Vic Mizzy simultaneously captured and set the tone for the television sitcom The Addams Family with his instrumental score. The ascending harpsichord riff and finger snaps of "The Addams Family: Main Theme" are one of the most recognizable pieces of television music from the '60s -- or from any era, for that matter -- and variations on that hook appear throughout the dozen pieces on the 1965 soundtrack album. "One Little, Two Little, Three Little Tombstones," for instance, begins with the signature riff before veering off into a whimsical melody in an odd time signature. The album contains unique themes used to announce the appearance of the show's various characters, and other incidental pieces in a semi-rock & roll style with a wordless chorus. The sound is practically identical to the music heard on early-to-mid-'60s Bill Justis or Lawrence Welk albums (the latter of whom also used a harpsichord). Compare Mizzy's "Gomez" with Welk's "Calcutta" for an example. This brief album was issued on CD in 1991 to coincide with the release of the Addams Family motion picture. The reissue concludes with a 51-second, previously unreleased vocal version of the theme that will delight any fan of the original series. "Lurch's Theme," incidentally, is not the same recording as Ted Cassidy's infamous single "The Lurch."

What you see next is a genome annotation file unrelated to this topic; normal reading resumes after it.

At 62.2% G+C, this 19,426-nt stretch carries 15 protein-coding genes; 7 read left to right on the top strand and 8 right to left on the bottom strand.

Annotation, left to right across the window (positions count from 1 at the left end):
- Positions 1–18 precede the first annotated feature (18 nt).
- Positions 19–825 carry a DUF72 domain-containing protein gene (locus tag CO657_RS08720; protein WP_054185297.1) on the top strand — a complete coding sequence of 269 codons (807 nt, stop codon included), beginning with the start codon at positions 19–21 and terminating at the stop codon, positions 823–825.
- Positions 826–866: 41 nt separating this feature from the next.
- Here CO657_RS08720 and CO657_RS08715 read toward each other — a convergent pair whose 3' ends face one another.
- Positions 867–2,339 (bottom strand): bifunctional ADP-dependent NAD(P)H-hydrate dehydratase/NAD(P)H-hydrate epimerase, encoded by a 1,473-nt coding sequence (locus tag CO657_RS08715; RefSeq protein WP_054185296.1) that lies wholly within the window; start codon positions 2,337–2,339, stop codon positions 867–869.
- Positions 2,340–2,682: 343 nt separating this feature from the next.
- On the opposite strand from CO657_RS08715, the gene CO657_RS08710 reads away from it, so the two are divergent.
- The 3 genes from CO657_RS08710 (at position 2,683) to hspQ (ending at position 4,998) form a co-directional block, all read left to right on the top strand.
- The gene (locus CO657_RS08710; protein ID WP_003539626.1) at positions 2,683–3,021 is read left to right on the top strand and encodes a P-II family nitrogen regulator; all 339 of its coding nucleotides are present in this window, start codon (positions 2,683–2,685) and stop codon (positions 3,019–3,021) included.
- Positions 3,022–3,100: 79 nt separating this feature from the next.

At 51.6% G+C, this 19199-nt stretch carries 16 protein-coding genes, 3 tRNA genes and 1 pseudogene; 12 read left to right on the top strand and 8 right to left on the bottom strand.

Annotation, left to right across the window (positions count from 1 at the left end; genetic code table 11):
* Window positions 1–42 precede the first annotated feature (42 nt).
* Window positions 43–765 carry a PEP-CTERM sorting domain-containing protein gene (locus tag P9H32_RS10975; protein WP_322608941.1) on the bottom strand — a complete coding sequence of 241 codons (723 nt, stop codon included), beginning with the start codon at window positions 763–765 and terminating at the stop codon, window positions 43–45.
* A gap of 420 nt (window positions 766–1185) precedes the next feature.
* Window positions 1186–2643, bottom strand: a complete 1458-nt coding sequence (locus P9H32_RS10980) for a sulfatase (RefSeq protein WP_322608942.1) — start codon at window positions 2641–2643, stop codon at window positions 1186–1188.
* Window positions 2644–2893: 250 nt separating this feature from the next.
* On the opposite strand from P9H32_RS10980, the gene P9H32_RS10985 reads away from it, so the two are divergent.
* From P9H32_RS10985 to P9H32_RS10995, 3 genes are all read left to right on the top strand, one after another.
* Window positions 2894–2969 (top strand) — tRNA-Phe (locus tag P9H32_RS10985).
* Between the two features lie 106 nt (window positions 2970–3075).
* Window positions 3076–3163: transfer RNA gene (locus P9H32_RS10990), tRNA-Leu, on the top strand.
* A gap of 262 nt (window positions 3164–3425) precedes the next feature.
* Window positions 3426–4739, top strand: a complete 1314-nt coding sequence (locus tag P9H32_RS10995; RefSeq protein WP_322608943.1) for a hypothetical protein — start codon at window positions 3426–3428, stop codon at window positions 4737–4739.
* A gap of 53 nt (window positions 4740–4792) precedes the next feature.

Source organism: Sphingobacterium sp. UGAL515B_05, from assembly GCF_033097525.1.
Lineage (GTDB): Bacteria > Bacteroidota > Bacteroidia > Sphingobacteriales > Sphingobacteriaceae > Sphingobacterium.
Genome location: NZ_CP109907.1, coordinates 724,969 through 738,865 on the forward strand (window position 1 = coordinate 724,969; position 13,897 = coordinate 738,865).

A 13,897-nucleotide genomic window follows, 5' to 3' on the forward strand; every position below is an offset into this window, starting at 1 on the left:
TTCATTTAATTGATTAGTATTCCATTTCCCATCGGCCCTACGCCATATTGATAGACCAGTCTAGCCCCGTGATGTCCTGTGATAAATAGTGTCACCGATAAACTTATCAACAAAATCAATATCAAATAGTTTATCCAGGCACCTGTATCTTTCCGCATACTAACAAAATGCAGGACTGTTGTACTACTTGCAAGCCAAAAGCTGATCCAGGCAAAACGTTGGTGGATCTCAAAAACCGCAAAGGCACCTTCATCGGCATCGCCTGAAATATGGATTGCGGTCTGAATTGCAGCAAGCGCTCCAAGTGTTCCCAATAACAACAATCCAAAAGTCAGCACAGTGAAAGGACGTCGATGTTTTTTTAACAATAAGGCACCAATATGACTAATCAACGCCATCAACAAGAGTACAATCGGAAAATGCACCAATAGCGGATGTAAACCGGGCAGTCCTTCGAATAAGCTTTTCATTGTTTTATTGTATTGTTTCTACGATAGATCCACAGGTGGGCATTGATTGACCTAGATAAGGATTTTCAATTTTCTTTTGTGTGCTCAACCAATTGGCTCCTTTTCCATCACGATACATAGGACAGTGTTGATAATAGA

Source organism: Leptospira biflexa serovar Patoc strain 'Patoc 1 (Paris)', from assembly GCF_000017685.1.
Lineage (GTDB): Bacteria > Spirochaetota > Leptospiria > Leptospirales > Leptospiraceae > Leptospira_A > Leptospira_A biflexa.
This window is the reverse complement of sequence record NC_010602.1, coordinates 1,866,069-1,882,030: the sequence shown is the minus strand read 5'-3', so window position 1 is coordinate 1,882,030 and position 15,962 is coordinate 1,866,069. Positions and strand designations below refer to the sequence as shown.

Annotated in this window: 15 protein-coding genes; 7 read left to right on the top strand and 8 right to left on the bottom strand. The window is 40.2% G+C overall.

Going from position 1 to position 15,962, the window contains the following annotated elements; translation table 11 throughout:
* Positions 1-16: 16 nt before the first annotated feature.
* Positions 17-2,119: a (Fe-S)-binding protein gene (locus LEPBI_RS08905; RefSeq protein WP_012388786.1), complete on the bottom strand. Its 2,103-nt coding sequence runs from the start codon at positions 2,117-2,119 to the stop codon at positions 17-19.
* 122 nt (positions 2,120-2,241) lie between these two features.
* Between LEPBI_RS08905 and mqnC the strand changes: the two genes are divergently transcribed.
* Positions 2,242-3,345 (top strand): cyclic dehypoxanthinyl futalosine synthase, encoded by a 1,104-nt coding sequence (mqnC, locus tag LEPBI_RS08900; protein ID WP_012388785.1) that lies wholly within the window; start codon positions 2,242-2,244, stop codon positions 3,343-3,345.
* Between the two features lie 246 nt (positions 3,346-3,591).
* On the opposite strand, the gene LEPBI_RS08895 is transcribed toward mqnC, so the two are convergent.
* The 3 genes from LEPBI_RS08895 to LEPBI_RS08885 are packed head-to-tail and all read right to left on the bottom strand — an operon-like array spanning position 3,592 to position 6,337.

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AllMusic Review by Greg Adams